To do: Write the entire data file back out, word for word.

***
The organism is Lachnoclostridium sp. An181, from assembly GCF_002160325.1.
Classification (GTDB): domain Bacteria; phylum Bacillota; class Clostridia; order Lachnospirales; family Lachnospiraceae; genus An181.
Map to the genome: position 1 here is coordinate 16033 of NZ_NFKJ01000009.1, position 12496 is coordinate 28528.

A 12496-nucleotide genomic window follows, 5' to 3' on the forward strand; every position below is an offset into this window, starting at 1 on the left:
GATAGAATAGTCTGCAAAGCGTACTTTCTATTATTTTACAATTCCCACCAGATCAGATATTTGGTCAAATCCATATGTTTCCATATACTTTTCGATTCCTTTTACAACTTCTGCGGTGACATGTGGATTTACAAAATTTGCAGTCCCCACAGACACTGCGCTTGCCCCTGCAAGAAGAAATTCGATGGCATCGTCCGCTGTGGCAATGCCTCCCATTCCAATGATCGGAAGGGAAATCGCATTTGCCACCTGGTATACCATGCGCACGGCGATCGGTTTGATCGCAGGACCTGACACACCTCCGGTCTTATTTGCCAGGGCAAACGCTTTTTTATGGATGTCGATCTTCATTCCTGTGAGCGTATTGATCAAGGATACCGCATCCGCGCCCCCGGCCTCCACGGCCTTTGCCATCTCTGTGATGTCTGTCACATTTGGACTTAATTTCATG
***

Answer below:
The organism is Lachnoclostridium sp. An181, from assembly GCF_002160325.1.
Classification (GTDB): domain Bacteria; phylum Bacillota; class Clostridia; order Lachnospirales; family Lachnospiraceae; genus An181.
Map to the genome: position 1 here is coordinate 16033 of NZ_NFKJ01000009.1, position 12496 is coordinate 28528.

A 12496-nucleotide genomic window follows, 5' to 3' on the forward strand; every position below is an offset into this window, starting at 1 on the left:
GATAGAATAGTCTGCAAAGCGTACTTTCTATTATTTTACAATTCCCACCAGATCAGATATTTGGTCAAATCCATATGTTTCCATATACTTTTCGATTCCTTTTACAACTTCTGCGGTGACATGTGGATTTACAAAATTTGCAGTCCCCACAGACACTGCGCTTGCCCCTGCAAGAAGAAATTCGATGGCATCGTCCGCTGTGGCAATGCCTCCCATTCCAATGATCGGAAGGGAAATCGCATTTGCCACCTGGTATACCATGCGCACGGCGATCGGTTTGATCGCAGGACCTGACACACCTCCGGTCTTATTTGCCAGGGCAAACGCTTTTTTATGGATGTCGATCTTCATTCCTGTGAGCGTATTGATCAAGGATACCGCATCCGCGCCCCCGGCCTCCACGGCCTTTGCCATCTCTGTGATGTCTGTCACATTTGGACTTAATTTCATG